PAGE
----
Fireworks in Barcelona, but where was TB news?
WHO initiative tried for coverage
As the 13th International AIDS Conference in Barcelona, Spain, drew to a close in July, some TB experts were dismayed that, despite all the clamor and rhetoric about AIDS, there’s much less attention about HIV’s deadly companion, TB.
"All week long, we’ve been hearing how AIDS cases are off the boards, but there’s hardly a word about a disease that kills more people than any other," says Lee Reichman, MD, MPH, director of the National Tuberculosis Center at the New Jersey Medical School in Newark. "People still don’t think TB is that important. It’s very discouraging."
The silence was broken briefly midweek, when the World Health Organization (WHO) announced a new initiative — which was actually a re-emphasis of an initiative already under way — aimed at increasing collaboration between HIV and TB programs in poor countries. The initiative is pushing TB programs in the developing world to work harder at testing their patients for HIV; and conversely, for HIV programs to test more of their patients for TB.
Other aims include getting TB prophylaxis to more HIV-infected people at risk for TB, as well as evaluating pilot programs aimed at getting anti-retrovirals to AIDS patients in resource-poor countries.
Public health policy-makers are paying especially close attention to these pilots, some of which are run by nongovernmental organizations, and others of which are bilaterally funded. In Haiti, for example, a Partners in Health initiative has been successfully treating both AIDS patients and TB patients with multidrug-resistant TB, despite the country’s notable lack of health care infrastructure.
HIV now drives TB epidemic
The WHO also released figures that show how disastrously HIV and TB have already collided in poor countries. HIV now accounts for 8.2 million new TB cases, and 1.82 million TB deaths worldwide — or 9% of all new TB cases globally, and 12% of all deaths.
In Africa, the co-epidemic’s impact is even more dramatic. There, new TB cases attributable to HIV infection make up 31% of the new case total, and deaths from TB attributable to HIV account for 39% of TB mortalities. In some areas, TB cases are up sixfold due to HIV, experts say.
One bright spot for TB news was a two-part special on TB that fell midway through the AIDS conference, and aired on National Public Radio’s (NPR) "All Things Considered." NPR devoted a 20-minute segment to directly observed therapy in a village in Kenya, and a second to explaining how the co-epidemics are intertwined in the developing world.
In the second portion of the show, Kevin De Cock, MD, who heads a Center for Disease Control and Prevention AIDS project in Kenya, noted that TB patients were often resistant to getting tested for HIV because of the stigma that attaches to AIDS. Though a DOTS-like structure could in theory provide anti-retroviral medication to AIDS patients, De Cock said that Kenya’s TB infrastructure, already straining to keep up with burgeoning case loads, would be overwhelmed if hit with an influx of AIDS patients.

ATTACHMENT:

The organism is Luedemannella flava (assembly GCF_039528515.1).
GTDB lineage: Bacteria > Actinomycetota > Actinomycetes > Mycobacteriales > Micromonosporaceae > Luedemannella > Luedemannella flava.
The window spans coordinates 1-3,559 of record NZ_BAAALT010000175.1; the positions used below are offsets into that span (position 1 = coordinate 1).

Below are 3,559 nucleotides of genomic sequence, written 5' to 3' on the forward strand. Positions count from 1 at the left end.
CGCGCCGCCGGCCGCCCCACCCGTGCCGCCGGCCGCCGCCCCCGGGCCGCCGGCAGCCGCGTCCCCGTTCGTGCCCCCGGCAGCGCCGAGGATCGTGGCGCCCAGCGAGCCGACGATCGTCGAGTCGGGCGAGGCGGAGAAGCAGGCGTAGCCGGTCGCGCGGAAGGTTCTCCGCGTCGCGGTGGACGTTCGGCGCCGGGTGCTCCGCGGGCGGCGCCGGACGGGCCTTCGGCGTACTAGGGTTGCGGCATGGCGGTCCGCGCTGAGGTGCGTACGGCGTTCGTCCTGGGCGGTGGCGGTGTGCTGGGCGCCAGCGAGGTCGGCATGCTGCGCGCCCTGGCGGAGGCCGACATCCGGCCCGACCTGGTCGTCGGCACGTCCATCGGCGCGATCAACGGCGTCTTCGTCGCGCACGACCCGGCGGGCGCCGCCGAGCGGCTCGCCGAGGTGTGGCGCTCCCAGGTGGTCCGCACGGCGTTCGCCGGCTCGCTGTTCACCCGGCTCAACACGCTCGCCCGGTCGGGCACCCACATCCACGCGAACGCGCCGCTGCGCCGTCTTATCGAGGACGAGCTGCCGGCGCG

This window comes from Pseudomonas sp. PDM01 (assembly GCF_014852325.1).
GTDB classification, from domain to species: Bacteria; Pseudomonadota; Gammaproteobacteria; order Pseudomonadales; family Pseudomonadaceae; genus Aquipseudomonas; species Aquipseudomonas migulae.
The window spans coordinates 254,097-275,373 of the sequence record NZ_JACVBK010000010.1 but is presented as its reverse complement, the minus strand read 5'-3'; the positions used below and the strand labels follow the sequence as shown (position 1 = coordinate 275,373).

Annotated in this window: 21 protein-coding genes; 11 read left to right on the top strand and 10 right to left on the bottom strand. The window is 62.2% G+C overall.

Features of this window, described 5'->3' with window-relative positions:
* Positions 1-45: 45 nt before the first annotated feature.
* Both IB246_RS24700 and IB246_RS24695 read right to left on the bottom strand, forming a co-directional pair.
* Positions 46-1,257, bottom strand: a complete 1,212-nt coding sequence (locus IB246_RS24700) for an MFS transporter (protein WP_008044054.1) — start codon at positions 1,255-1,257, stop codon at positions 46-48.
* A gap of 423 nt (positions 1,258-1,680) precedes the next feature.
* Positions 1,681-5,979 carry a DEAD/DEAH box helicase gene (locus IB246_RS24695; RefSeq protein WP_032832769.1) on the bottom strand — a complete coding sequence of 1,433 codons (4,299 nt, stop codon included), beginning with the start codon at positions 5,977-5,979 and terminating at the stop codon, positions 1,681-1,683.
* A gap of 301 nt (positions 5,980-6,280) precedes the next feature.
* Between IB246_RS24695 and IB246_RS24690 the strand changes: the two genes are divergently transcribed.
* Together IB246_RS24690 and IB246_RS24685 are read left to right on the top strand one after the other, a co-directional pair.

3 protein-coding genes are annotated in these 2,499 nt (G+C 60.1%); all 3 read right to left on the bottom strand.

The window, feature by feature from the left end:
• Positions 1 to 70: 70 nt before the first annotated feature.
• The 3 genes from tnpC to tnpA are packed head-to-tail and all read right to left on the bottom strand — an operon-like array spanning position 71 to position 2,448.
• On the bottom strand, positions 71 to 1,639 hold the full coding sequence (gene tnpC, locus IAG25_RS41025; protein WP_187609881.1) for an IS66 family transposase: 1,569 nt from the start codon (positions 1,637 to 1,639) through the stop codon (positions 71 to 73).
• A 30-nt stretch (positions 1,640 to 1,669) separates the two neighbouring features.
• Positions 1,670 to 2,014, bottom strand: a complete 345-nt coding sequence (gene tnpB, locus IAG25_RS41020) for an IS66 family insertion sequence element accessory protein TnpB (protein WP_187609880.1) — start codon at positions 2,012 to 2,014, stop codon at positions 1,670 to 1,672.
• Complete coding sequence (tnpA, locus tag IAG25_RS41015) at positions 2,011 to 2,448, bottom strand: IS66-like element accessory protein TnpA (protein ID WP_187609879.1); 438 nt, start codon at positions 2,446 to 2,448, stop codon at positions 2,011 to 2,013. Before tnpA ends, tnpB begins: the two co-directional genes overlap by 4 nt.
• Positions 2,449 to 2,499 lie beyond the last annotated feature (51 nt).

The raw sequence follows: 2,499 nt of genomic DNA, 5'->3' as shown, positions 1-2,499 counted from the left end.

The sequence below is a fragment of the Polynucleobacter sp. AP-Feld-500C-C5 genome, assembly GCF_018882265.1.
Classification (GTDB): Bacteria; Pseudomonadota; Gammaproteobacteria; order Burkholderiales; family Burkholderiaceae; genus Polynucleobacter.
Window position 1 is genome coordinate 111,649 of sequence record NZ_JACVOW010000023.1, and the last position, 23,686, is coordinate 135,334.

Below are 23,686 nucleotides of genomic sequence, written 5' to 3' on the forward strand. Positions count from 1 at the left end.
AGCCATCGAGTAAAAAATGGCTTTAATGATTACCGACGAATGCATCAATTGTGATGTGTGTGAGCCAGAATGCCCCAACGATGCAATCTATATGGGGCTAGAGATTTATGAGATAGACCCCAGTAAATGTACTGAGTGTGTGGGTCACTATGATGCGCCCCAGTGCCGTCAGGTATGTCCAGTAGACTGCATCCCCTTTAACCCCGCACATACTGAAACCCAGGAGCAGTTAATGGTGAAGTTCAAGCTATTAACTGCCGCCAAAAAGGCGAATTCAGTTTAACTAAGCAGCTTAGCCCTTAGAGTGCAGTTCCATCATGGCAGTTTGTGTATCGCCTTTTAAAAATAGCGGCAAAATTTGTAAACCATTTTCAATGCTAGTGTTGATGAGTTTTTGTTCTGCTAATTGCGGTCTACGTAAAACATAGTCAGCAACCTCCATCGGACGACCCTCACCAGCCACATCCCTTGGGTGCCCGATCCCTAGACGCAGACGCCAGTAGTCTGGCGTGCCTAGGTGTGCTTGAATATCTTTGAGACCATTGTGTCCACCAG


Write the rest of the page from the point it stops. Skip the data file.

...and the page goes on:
IOM report may stir controversy
If the ravages of the TB/HIV co-epidemic aren’t enough to stir the consciences of rich countries, a forthcoming report on emerging infectious disease from the Institute of Medicine might do the trick, says Jim Kim, MD, PhD, executive director of the Cambridge, MA-based nonprofit Partners in Health.
The IOM report is expected to predict a new wave of AIDS-like viruses and drug-resistant pathogens, Kim says. When that begins to happen, "we’re going to have to scale up capacity in these poor countries, very quickly indeed," he notes.
Kim has little patience with one component of the public health community’s reaction to the co-epidemic: "We need to fight this notion, so entrenched in public health, that our job is to keep doing as much as possible with as little as possible," he says.
Nelson Mandela, former president of South Africa and one of the Barcelona conference’s closing speakers, made the same point. If poor countries and individual patients suffer silently instead of continuing to protest, "then you’re signing your own death warrant," he said.
$1.25 billion sought from U.S.
Richard Feacham, the new administrator of the Global Fund To Fight AIDS, TB, and malaria, said the fund needs $10 billion for 2003, plus an additional $3 billion for TB and malaria. He called on the United States to give $1.25 billion of that. So far the White House has blocked legislation in Congress that would have upped the U.S. contribution, which now stands at $500 million for the next five years. President Bush, U.S. Secretary of Health and Human Services Tommy Thompson, and administration insiders have cited concerns about corrupt governments in Africa, lack of infrastructure, and lack of safe-sex behavior as justification for the fiscal restraint.
It was probably that line of reasoning Feacham had in mind when he told listeners in Barcelona the story of two men walking down a country road in rural Africa. The men come upon a bus that capsized and was filled with injured and dying children. "Quick, let’s get these children to a hospital," says one man. "No," says the other. "Let’s go to the legislature and pass some better seat belt legislation. That’ll make better economic sense in the long run."
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